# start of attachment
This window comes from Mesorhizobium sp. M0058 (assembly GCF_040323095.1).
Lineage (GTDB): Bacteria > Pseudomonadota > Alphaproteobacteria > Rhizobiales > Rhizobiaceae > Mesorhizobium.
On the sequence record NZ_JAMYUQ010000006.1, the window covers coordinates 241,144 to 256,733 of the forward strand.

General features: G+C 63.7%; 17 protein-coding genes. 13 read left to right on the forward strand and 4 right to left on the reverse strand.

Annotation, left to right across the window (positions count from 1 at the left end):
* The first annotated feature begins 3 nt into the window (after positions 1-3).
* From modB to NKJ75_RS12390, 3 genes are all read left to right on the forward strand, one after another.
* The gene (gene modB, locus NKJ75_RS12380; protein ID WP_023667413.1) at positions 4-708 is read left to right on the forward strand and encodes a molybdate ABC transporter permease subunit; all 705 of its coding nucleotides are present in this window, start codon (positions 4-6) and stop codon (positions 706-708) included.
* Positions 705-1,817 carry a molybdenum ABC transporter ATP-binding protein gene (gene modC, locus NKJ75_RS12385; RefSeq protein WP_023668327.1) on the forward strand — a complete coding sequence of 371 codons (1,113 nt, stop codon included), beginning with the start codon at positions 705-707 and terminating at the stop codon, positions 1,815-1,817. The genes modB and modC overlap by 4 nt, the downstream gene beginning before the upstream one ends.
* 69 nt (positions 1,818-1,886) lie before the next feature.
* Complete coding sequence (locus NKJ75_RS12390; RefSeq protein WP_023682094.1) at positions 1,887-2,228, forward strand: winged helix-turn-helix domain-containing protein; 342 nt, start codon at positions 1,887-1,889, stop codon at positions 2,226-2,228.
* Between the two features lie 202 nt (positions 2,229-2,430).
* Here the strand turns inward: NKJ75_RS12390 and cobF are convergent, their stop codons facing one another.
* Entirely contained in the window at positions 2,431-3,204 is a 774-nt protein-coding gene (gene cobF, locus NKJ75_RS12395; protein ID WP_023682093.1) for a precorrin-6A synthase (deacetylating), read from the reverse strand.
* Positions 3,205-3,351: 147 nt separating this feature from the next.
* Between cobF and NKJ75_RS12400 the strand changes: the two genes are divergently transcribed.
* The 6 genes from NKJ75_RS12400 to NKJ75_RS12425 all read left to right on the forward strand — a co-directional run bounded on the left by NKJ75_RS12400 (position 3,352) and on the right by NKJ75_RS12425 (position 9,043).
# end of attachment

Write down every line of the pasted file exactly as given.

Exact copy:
This window comes from Mesorhizobium sp. M0058 (assembly GCF_040323095.1).
Lineage (GTDB): Bacteria > Pseudomonadota > Alphaproteobacteria > Rhizobiales > Rhizobiaceae > Mesorhizobium.
On the sequence record NZ_JAMYUQ010000006.1, the window covers coordinates 241,144 to 256,733 of the forward strand.

General features: G+C 63.7%; 17 protein-coding genes. 13 read left to right on the forward strand and 4 right to left on the reverse strand.

Annotation, left to right across the window (positions count from 1 at the left end):
* The first annotated feature begins 3 nt into the window (after positions 1-3).
* From modB to NKJ75_RS12390, 3 genes are all read left to right on the forward strand, one after another.
* The gene (gene modB, locus NKJ75_RS12380; protein ID WP_023667413.1) at positions 4-708 is read left to right on the forward strand and encodes a molybdate ABC transporter permease subunit; all 705 of its coding nucleotides are present in this window, start codon (positions 4-6) and stop codon (positions 706-708) included.
* Positions 705-1,817 carry a molybdenum ABC transporter ATP-binding protein gene (gene modC, locus NKJ75_RS12385; RefSeq protein WP_023668327.1) on the forward strand — a complete coding sequence of 371 codons (1,113 nt, stop codon included), beginning with the start codon at positions 705-707 and terminating at the stop codon, positions 1,815-1,817. The genes modB and modC overlap by 4 nt, the downstream gene beginning before the upstream one ends.
* 69 nt (positions 1,818-1,886) lie before the next feature.
* Complete coding sequence (locus NKJ75_RS12390; RefSeq protein WP_023682094.1) at positions 1,887-2,228, forward strand: winged helix-turn-helix domain-containing protein; 342 nt, start codon at positions 1,887-1,889, stop codon at positions 2,226-2,228.
* Between the two features lie 202 nt (positions 2,229-2,430).
* Here the strand turns inward: NKJ75_RS12390 and cobF are convergent, their stop codons facing one another.
* Entirely contained in the window at positions 2,431-3,204 is a 774-nt protein-coding gene (gene cobF, locus NKJ75_RS12395; protein ID WP_023682093.1) for a precorrin-6A synthase (deacetylating), read from the reverse strand.
* Positions 3,205-3,351: 147 nt separating this feature from the next.
* Between cobF and NKJ75_RS12400 the strand changes: the two genes are divergently transcribed.
* The 6 genes from NKJ75_RS12400 to NKJ75_RS12425 all read left to right on the forward strand — a co-directional run bounded on the left by NKJ75_RS12400 (position 3,352) and on the right by NKJ75_RS12425 (position 9,043).